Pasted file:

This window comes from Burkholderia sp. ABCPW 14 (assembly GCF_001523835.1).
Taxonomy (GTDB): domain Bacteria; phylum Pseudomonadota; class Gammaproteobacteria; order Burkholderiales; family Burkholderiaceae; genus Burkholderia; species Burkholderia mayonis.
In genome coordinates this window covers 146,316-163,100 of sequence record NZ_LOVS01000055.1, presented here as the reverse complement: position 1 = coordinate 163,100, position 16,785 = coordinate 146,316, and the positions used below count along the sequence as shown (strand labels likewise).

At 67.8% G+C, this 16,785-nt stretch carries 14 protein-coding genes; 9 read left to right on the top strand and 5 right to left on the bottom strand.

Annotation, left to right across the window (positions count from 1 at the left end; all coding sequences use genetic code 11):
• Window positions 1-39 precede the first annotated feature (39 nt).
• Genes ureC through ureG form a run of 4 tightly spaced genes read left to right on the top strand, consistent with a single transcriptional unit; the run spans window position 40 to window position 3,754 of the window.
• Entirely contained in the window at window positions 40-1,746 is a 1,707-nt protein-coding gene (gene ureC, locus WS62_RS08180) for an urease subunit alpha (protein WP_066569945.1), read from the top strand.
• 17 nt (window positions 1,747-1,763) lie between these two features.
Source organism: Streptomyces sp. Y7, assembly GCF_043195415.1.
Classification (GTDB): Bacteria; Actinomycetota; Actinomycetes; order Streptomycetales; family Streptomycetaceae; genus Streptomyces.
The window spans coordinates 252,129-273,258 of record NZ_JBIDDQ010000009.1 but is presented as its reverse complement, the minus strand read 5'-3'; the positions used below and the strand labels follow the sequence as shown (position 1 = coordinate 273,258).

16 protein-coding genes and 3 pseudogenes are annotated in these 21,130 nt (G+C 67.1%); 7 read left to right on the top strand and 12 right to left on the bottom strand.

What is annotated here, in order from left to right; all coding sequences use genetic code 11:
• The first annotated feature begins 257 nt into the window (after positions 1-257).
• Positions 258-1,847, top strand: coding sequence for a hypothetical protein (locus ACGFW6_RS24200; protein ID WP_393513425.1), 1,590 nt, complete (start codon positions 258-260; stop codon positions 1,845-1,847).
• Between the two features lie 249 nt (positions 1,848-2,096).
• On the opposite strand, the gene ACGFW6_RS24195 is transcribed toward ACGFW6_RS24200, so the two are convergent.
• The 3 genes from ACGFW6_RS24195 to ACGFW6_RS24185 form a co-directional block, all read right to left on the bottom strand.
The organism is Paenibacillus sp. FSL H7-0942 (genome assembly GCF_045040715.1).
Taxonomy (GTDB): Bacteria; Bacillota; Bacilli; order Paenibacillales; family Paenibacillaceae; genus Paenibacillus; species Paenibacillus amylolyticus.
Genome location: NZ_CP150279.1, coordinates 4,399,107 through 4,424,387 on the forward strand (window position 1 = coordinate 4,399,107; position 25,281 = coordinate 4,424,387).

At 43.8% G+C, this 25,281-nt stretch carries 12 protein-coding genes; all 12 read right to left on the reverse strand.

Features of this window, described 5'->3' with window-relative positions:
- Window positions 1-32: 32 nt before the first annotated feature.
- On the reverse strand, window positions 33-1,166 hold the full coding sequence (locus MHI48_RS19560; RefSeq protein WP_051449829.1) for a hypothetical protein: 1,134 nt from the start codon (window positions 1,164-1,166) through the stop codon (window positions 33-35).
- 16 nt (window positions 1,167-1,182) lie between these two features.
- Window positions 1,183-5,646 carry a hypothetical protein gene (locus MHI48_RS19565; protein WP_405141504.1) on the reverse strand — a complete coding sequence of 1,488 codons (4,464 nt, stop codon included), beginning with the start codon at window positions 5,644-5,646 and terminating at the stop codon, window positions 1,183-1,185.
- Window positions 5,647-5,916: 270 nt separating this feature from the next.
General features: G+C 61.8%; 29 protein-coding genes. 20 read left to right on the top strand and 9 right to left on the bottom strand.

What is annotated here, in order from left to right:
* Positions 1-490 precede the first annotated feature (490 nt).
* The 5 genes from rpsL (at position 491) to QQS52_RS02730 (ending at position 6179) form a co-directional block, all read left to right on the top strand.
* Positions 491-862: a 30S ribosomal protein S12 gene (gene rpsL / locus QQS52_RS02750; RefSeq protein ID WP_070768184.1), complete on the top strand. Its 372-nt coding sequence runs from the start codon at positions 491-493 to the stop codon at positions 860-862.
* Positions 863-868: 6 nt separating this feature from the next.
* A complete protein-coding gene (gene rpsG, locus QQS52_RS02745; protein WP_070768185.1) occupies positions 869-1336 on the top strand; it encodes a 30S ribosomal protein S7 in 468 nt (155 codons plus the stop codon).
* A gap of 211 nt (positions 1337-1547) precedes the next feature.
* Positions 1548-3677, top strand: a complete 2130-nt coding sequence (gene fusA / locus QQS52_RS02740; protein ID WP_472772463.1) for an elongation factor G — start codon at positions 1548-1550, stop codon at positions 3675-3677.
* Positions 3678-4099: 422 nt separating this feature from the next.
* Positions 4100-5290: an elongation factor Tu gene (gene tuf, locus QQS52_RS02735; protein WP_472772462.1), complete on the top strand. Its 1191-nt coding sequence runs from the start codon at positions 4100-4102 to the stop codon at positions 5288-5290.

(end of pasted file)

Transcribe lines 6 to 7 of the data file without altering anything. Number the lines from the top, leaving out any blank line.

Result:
• Window positions 1-39 precede the first annotated feature (39 nt).
• Genes ureC through ureG form a run of 4 tightly spaced genes read left to right on the top strand, consistent with a single transcriptional unit; the run spans window position 40 to window position 3,754 of the window.